In Theaters

IN THEATERS (SF) – “Endless Poetry”

Endless Poetry (2017; Dir.: Alejandro Jodorowsky)


By Daniel Barnes

*Opens Friday, July 21, at the Landmark Opera Plaza in San Francisco and the Landmark Shattuck in Berkeley.

Full disclosure: I have not seen Jodorowsky’s 2014 comeback film The Dance of Reality, the spiritual successor to this semi-autobiographical fantasy, so feel free to disregard my take on Endless Poetry accordingly.  That previous film covered Jodorowsky’s youth in Chile, while this fever dream follow-up examines his coming-of-age, his separation from his family, and his immersion in a world of outrageous bohemian artists and poets.  As should be expected from Jodorowsky, the film practically swoons with magi-delic realism, vicious satire and fourth-wall perversions, and he clearly feels liberated by the intimacy and logistics of digital cinema.  The mix of vulgarity and spirituality, of affectionate freak show and savage political theater, is pure Jodorowsky, and you can feel his restless invention swirling through every scene: the mother sings all of her dialogue; “invisible” stagehands rearrange the scenery; Alejandro (played by Adan Jodorowsky, the director’s son) ages from boy to man overnight; a midget dressed as Hitler declares “war on high prices.”  Of course, there is an inescapable narcissism at the heart of the project, and enthusiasm for Endless Poetry will vary based on pre-existing enthusiasm for Jodorowsky and his works.  It gets a little tiresome at two hours, but the energy and invention emanating from behind the camera, as well as a welcome streak of absurdist physical comedy, are enough to hold your interest throughout.

IN THEATERS (SF) – “Dawson City: Frozen Time”

Dawson City: Frozen Time (2017; Dir.: Bill Morrison)


By Daniel Barnes

*Opens Friday, July 14, at the Roxie Theater in San Francisco.

A stunning work of curation from documentary filmmaker Morrison, a story of fortune, folly, film and fire preserved in permafrost.  When the Yukon Gold Rush struck in the last 1890’s, the remote Alaskan town of Dawson City boomed to a population of over 40,000, and numerous theaters sprang up to entertain idle stampeders.  Dawson City’s population dwindled when the gold rush skipped town, but enough residents remained to support a couple of silent movie houses.  The outpost became the last stop along the theatrical exhibition trail, often receiving films years after their release, and the studios refused to pay to have the highly flammable nitrate prints shipped back.  Instead, discarded film stock was dumped under an ice hockey rink and forgotten for decades, when the treasure trove was unearthed during renovation and hundreds of presumed lost silent movies were found.  Morrison does dramatic justice to the Dawson City story, a rise-and-fall epic that weaves in enough turn-of-the-century celebrities to satisfy E.L. Doctorow, without overindulging in precious recreations.  Many assemblage documentaries of this sort strike me as obtusely opportunistic and reductive (e.g., it was the 1930’s, so insert any random shot of jitterbugging flappers), but Morrison creates something wistfully beautiful from the material, and his respect for both cinema and history shines through.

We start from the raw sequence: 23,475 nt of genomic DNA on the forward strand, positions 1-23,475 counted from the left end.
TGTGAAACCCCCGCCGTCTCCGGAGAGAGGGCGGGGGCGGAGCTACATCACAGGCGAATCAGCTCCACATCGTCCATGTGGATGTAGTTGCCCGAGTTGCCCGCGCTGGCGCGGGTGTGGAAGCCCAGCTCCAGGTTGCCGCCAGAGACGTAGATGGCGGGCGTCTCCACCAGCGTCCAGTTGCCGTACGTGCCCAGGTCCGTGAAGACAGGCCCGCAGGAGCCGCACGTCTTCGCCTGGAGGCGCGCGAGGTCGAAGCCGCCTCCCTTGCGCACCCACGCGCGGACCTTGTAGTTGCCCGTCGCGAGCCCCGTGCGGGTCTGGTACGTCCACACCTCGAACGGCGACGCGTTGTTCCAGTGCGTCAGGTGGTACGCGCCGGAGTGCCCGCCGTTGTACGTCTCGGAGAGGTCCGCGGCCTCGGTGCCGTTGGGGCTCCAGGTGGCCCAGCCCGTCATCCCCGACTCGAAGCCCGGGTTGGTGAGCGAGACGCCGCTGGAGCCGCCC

IN THEATERS (SF) – “The Ornithologist”

The Ornithologist (2017; Dir.: João Pedro Rodrigues)


By Daniel Barnes

*Opens Friday, June 7, at the Landmark Clay in San Francisco and the Landmark Shattuck in Berkeley.

Un-tethered weirdness for the sake of weirdness from Portuguese writer-director Rodrigues (The Last Time I Saw Macao), an alternately hypnotic and slumberous hike deep into a wacky jungle of death, madness and religious symbolism.  Paul Hamy headlines as the titular bird expert, a handsome cipher named Fernando whose expedition gets waylaid first by kayak-crushing rapids, and then by the pair of psychotic Chinese pilgrims who both save and threaten his life.  Lost and on the run, the ornithologist’s escape turns episodic in the Conrad/Coppola mold, only with a thick dollop of sleepy surrealism on top.  Along his journey, Fernando encounters a forest of taxidermy predators, a band of marauding jungle spirits and a down-to-clown sheepherder, and the action only gets more drowsily impenetrable from there.   The Ornithologist doesn’t lack for singularly strange moments, using a darkly atmospheric score and the lush, liquid fire images of cinematographer Rui Poças to great effect, but I mostly felt as frustrated and adrift as the protagonist.

IN THEATERS (SF) – “The Little Hours”

The Little Hours (2017; Dir.: Jeff Baena)


By Daniel Barnes

*Opens Friday, July 7, at the Landmark Opera Plaza in San Francisco and the Landmark Shattuck in Berkeley.

More high-concept comedy from Life After Beth director and I Heart Huckabees screenwriter Baena, this time an oddball adaptation of a single story from Boccaccios’s 14th-century literary keystone The Decameron.  Alison Brie, Aubrey Plaza and Kate Micucci play lusty young nuns in a remote Italian convent run by Molly Shannon’s repressed mother and John C. Reilly’s drunken priest, while Dave Franco plays a refugee Lothario hiding out as a deaf-mute handyman.  Bawdy encounters abound, and similar to The Beguiled, the mere presence of Franco’s seasoned but repentant lover drives these cloistered women into a heretical heat, leading to an unexpectedly intense scene set during a witches’ ritual.  The deadpan “gag” here: no one from the cast makes any attempt to hide their American accents or potty-mouthed contemporary vernacular, while the warm, burnished images of cinematographer Quyen Tran misleadingly suggest a more traditional take.  There’s not much notable about The Little Hours beyond that irresistible premise,  and yet I was tickled almost the entire time, largely thanks to an ensemble cast utterly committed to making their moments work.